Besides that, working your plan is what gets it done. Even if you can only manage a few hours a week, it will eventually work out.


Building a tiny house…

China’s Problem

So we have seen how we have countless neighborhoods that have been almost abandoned or stopped in mid construction.  In my post, Boulevard of Broken Dreams, it shows how California has been hit hard.  This pales in comparison to China’s empty houses.  Currently there are enough empty house in China to house roughly 2/3 the American Population.  That’s right, China currently has enough homes to house over 200 million people.

In a quest to “westernize” or “Americanize” investors dumped their wealth into constructing entire cities where there might only be a handful of people living in them.  They are so big, but so sparely populated, they don’t even have enough people to keep the city in working order.

Click the photo to see these ghost cities

$100 Million Class Action Filed Against LEED

Many of us are aware of the green industry standard called LEED, basically it is a set of guideline that aim to help buildings be more efficient and eco-friendly.  Even though there are many who have jumped on board, there has been a dull roar in the background for quite some time now; People saying that this standard is not stringent enough, misses the mark completely, etc.

Well just a few days ago Henry Gifford filled a class action against the US Green Building Council.

A lawyer put in plain language when she said:

The allegations are essentially fraud and false advertising, an anti-trust claim and a RICO claim thrown in for good measure. His theory is that the USGBC has falsely claimed that its rating system makes buildings save energy, and that building owners have spent more money to have their buildings certified, that professionals have gotten worthless professional credentials and people in general have been duped into thinking LEED has meaning.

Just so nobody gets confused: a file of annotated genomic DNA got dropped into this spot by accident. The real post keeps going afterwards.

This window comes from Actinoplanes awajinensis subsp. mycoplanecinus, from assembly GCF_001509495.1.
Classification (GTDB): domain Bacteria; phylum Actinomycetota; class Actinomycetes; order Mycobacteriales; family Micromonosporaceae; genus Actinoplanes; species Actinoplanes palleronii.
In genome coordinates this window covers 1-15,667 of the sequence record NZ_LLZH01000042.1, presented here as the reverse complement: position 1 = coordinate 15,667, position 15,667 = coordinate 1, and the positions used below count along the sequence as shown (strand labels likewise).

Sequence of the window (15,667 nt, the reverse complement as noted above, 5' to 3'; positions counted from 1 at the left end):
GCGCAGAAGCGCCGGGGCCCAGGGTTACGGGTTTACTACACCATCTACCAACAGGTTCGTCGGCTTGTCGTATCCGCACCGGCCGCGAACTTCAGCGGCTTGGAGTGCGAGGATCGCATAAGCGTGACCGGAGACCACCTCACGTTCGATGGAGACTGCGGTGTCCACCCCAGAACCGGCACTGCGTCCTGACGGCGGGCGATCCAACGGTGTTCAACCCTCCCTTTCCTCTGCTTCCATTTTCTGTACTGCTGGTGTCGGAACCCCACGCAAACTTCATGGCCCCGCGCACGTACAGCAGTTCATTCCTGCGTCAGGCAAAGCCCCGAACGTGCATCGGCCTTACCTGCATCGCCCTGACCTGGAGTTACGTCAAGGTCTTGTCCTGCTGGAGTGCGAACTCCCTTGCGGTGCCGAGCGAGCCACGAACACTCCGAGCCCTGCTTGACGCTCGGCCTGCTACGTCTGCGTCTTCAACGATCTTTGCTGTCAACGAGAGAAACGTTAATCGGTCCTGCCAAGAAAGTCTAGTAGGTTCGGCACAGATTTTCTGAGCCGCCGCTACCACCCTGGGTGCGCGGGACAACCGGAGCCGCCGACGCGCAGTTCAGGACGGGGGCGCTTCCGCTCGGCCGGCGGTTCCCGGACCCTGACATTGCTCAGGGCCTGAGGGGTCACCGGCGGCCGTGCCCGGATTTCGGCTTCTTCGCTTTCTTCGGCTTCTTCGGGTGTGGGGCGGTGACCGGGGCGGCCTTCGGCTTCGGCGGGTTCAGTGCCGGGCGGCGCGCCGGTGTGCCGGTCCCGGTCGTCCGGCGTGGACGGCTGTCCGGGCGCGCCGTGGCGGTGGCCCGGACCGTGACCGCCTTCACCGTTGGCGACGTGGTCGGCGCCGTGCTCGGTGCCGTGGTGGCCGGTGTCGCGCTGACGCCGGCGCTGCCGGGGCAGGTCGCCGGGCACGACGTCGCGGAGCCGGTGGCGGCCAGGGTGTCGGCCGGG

She goes on further saying this case has merit, but the plaintiff might not be the best suited for this case.  Gifford, a noted environmentalist, shared his reasoning behind his decision to file stating that he was afraid that if someone within the green community didn’t stand up and provide a check and balance, outsiders – possibly from big oil, “drill baby, drill” camp – could use this as ammo to discredit green initiatives, especially efforts to live more responsibly.

Full article: here

Sustainia Pod

This tiny space started out as a unique work space, but evolved to include a fold out bed, solar panels etc.  Wrapped in R30 insulation and a price tag of $10,000 it is a surprising low cost for some of the custom woodworking that is included.